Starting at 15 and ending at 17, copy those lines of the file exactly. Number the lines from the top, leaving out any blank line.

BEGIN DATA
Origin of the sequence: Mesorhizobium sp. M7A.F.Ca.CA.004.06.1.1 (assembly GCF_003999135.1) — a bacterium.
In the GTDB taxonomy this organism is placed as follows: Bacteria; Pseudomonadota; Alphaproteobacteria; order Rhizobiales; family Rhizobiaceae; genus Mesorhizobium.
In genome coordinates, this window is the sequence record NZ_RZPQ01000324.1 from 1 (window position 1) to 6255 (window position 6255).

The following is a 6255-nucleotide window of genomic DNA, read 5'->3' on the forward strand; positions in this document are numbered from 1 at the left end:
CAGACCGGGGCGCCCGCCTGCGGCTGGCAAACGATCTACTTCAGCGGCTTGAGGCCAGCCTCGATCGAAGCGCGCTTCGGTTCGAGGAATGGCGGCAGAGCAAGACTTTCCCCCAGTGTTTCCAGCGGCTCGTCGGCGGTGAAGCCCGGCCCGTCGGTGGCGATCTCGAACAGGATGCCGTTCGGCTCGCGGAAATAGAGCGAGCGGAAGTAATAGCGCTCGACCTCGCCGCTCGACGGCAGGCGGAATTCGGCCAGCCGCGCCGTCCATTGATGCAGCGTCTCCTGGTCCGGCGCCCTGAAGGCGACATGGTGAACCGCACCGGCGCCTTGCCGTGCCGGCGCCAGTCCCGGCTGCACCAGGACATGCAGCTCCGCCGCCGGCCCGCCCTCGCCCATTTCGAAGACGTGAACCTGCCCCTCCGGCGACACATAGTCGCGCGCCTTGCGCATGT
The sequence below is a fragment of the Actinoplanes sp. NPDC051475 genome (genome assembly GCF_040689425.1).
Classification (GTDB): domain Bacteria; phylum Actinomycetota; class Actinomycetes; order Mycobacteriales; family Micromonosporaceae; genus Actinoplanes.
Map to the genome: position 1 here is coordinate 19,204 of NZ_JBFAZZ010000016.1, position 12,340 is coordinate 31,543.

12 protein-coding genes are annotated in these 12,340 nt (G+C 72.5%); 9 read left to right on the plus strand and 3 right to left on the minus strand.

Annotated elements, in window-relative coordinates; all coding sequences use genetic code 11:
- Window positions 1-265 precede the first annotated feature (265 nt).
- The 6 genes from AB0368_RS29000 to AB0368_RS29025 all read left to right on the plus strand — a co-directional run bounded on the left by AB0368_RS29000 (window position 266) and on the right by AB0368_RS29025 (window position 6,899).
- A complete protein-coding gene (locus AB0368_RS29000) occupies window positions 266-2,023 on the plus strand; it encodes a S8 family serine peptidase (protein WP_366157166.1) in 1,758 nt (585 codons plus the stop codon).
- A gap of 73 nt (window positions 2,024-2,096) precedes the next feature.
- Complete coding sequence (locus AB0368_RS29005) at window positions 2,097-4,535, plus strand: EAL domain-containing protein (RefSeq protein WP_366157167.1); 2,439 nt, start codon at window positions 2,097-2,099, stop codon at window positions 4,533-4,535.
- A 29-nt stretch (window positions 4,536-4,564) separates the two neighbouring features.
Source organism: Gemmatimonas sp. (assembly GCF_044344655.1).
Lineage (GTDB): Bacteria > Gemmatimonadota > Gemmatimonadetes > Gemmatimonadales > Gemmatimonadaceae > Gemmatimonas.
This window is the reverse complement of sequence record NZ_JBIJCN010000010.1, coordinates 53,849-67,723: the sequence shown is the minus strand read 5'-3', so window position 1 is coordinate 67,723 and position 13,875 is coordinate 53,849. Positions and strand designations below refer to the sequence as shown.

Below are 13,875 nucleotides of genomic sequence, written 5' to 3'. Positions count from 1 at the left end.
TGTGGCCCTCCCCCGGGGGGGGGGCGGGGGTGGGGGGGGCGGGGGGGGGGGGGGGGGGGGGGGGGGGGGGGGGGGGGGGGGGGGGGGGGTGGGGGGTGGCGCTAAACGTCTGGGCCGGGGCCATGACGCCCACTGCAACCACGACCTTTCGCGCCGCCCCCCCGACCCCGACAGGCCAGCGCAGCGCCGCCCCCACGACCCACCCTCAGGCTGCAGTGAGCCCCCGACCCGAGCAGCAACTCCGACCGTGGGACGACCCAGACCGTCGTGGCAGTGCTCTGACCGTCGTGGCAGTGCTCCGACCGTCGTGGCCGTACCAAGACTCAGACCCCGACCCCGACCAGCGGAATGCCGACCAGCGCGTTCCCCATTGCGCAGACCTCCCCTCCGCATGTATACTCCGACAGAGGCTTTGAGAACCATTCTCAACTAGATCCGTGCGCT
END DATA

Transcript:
- Complete coding sequence (locus AB0368_RS29005) at window positions 2,097-4,535, plus strand: EAL domain-containing protein (RefSeq protein WP_366157167.1); 2,439 nt, start codon at window positions 2,097-2,099, stop codon at window positions 4,533-4,535.
- A 29-nt stretch (window positions 4,536-4,564) separates the two neighbouring features.
Source organism: Gemmatimonas sp. (assembly GCF_044344655.1).